Wednesday, April 03, 2019

Senators demand to know why election vendors still sell voting machines with ‘known vulnerabilities’

Courtesy of Gabbie who is walking the streets of Berlin this month ... Jessica Wapner writes in the New Yorker about the research into how border walls affect the people living near them.

In the nineteen-sixties, Dietfried Müller-Hegemann wrote as though the physical presence of the Berlin Wall were itself the cause of wall disease. But most psychologists who study borders today see a more abstract relationship between those structures and mental health. Christine Leuenberger, a sociologist at Cornell University who has studied walls around the world, says that barriers are best thought of as part of a “wall system.” That system includes both physical markers, such as no-go areas and checkpoints, and ripple effects, such as job loss and the breakdown of social networks.

Uber drivers demand their data Economist  This could be fun. Users could demand data too…

A Foreign Policy Without War or Corporate Power New Republic

Voluntary tax compliance. Service & culture. Cooperation between ...

'A strong campaigner': the beauty of Wikipedia

  • by Kylar Loussikian and Samantha Hutchinson

Equifax and FICO selling consumer data to banks

Barron’s: “Equifax (ticker: EFX), the credit reporting company, is planning to team up with Fair Isaac (ticker FICO), the creator of the FICO credit score, to sell consumer data to banks, the companies said Wednesday. The goal of the partnership is to take Equifax’s troves of data on millions of Americans and “connecting it and embedding with FICO’s differentiated software,” Equifax CEO Mark Begor told Barron’s in an interview Wednesday. “It really allows companies to more easily absorb data.”…

The Conversation

Pressing ahead with its infrastructure projects poses challenges for the re-elected Berejiklian government.

Victor Hochhauser, 95, Impresario Who Brought Great Performers From Behind The Iron Curtain To London

He was the first in Britain to stage operas for mass audiences in arenas, and his Sunday concerts at the Royal Albert Hall (though they irked critics) drew many newcomers to classical music. But he and his wife, Lilian, were best known for presenting the best musicians and artists from the Soviet Union — Oistrakh, Rostropovich, Richter, the Bolshoi and Kirov Ballets, and many more. – The Guardian

China Allows Cinemas To Screen ‘Bohemian Rhapsody’, But Only With The Gay Parts Removed

“Several minutes of footage were edited out of the film, including scenes of two men kissing and the word ‘gay’. There has been significant reaction to the film’s release online. … Though some [social media] users complained of ‘half watching and half guessing’ as a result of the deleted scenes, others were pleased the film had been released at all.” – BBC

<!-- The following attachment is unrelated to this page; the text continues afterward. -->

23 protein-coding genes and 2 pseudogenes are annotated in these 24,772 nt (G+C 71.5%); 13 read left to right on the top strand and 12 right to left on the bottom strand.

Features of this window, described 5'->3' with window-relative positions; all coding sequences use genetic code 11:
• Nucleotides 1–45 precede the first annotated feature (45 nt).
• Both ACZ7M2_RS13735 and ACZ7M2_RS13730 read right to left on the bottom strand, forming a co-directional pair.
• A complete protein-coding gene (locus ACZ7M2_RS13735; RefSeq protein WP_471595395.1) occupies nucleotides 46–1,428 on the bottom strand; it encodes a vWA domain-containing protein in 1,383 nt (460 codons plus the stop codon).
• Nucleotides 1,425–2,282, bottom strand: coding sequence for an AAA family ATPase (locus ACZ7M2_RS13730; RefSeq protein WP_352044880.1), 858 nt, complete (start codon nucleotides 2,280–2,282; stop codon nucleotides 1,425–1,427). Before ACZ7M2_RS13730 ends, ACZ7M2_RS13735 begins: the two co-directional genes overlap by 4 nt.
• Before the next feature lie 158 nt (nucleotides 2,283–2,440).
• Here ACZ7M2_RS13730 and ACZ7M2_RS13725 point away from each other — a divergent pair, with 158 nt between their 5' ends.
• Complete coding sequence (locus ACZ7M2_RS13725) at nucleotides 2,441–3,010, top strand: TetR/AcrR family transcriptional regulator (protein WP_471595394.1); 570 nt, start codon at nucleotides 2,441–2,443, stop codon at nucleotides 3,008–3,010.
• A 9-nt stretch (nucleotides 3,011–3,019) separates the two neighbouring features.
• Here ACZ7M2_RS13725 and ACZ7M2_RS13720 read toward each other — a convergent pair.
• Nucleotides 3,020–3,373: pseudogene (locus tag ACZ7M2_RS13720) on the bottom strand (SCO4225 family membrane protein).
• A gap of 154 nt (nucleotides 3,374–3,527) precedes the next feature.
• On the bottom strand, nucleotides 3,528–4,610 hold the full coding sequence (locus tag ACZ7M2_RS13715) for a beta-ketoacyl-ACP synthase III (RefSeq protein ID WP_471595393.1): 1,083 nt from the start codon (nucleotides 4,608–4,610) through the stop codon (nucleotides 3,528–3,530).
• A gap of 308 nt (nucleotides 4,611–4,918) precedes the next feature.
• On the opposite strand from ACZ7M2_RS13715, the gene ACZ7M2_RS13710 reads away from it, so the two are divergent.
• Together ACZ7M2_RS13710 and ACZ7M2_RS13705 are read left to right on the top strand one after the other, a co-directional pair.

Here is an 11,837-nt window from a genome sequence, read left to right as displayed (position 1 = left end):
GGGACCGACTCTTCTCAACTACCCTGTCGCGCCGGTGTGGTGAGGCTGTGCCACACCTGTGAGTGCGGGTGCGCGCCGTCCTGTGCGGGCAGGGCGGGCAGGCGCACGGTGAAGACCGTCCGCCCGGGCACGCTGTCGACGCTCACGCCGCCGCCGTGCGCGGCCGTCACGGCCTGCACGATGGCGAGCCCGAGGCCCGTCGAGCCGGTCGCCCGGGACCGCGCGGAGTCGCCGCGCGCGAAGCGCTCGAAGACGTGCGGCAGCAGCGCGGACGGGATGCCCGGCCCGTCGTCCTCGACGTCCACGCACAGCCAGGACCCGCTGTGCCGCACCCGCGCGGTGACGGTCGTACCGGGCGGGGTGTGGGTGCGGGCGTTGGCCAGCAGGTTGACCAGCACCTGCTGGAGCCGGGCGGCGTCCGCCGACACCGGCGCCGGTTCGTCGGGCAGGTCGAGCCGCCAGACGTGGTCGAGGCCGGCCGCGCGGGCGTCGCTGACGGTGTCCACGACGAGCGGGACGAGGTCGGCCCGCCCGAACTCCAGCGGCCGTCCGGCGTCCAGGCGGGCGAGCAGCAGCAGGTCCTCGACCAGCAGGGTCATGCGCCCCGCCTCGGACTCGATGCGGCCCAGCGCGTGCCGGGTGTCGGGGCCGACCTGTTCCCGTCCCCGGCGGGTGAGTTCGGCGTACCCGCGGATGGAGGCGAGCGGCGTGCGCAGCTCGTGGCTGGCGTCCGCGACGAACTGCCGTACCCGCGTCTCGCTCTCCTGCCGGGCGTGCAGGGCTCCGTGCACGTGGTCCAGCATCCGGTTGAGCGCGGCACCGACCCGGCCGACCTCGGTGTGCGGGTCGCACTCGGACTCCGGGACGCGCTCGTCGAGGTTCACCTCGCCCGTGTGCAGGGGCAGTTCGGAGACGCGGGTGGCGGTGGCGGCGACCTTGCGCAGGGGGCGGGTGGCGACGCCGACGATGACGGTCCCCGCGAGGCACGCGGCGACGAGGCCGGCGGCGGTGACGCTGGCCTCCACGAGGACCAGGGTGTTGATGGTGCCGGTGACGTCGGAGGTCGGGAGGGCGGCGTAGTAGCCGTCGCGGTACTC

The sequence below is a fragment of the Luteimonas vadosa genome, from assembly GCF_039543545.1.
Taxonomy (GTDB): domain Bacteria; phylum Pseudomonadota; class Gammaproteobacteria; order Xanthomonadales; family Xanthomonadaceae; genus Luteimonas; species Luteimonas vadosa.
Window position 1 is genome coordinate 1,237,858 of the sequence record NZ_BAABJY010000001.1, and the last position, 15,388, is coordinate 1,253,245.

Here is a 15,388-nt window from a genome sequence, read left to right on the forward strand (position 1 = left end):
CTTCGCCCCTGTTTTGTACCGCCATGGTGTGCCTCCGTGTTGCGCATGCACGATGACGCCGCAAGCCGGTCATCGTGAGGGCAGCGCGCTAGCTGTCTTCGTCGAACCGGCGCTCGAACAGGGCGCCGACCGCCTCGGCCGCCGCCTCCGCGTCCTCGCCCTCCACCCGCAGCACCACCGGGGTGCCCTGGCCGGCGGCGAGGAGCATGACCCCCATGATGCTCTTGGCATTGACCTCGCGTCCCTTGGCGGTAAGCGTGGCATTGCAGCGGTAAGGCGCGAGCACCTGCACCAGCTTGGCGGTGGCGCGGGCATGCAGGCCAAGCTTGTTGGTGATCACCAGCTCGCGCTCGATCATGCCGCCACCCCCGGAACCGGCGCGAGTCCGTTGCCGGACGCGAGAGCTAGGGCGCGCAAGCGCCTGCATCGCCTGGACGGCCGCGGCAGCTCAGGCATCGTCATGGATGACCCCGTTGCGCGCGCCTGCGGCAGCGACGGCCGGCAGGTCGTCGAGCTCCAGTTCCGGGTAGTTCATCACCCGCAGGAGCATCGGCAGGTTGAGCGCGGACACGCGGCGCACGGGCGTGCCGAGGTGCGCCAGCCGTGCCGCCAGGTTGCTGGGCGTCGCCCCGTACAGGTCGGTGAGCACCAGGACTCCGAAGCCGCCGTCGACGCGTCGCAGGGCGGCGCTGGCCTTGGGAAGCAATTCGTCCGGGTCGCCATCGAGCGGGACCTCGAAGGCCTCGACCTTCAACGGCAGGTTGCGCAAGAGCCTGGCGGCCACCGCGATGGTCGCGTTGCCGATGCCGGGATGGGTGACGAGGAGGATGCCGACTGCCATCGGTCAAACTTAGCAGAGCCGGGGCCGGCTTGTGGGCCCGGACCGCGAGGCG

Sydney councillors referred to corruption watchdog over China trip

Senators demand to know why election vendors still sell voting machines with ‘known vulnerabilities’ TechCrunch: “Four senior senators have called on the largest U.S. voting machine makers to explain why they continue to sell devices with “known vulnerabilities,” ahead of upcoming critical elections. The letter, sent Wednesday, calls on election equipment makers ES&S, Dominion Voting and Hart InterCivic to explain why they continue to sell decades-old machines, which the senators say contain security flaws that could undermine the results of elections if exploited. “The integrity of our elections is directly tied to the machines we vote on,” said the letter sent by Sens. Amy Klobuchar (D-MN), Mark Warner (D-VA), Jack Reed (D-RI) and Gary Peters (D-MI), the most senior Democrats on the Rules, Intelligence, Armed Services and Homeland Security committees, respectively. “Despite shouldering such a massive responsibility, there has been a lack of meaningful innovation in the election vendor industry and our democracy is paying the price,” the letter adds. Their primary concern is that the three companies have more than 90 percent of the U.S. election equipment market share but their voting machines lack paper ballots or auditability, making it impossible to know if a vote was accurately counted in the event of a bug. Yet, these are the same devices tens of millions of voters will use in the upcoming 2020 presidential election…”

Who Pays When Polluting Companies Shut Down? Capital & Main

‘I’m really struggling’ — Facing pay cuts, some ride-hailing drivers p

repare to strike LA Times

Tax refinement, and not a ‘living wage’, would be the most direct and effective ways to fight household poverty, argues John Freebairn.
Department of Prime Minister & Cabinet
The Secretaries Equality and Diversity Council met on 15 March to discuss practical initiatives to build a more inclusive and diverse APS.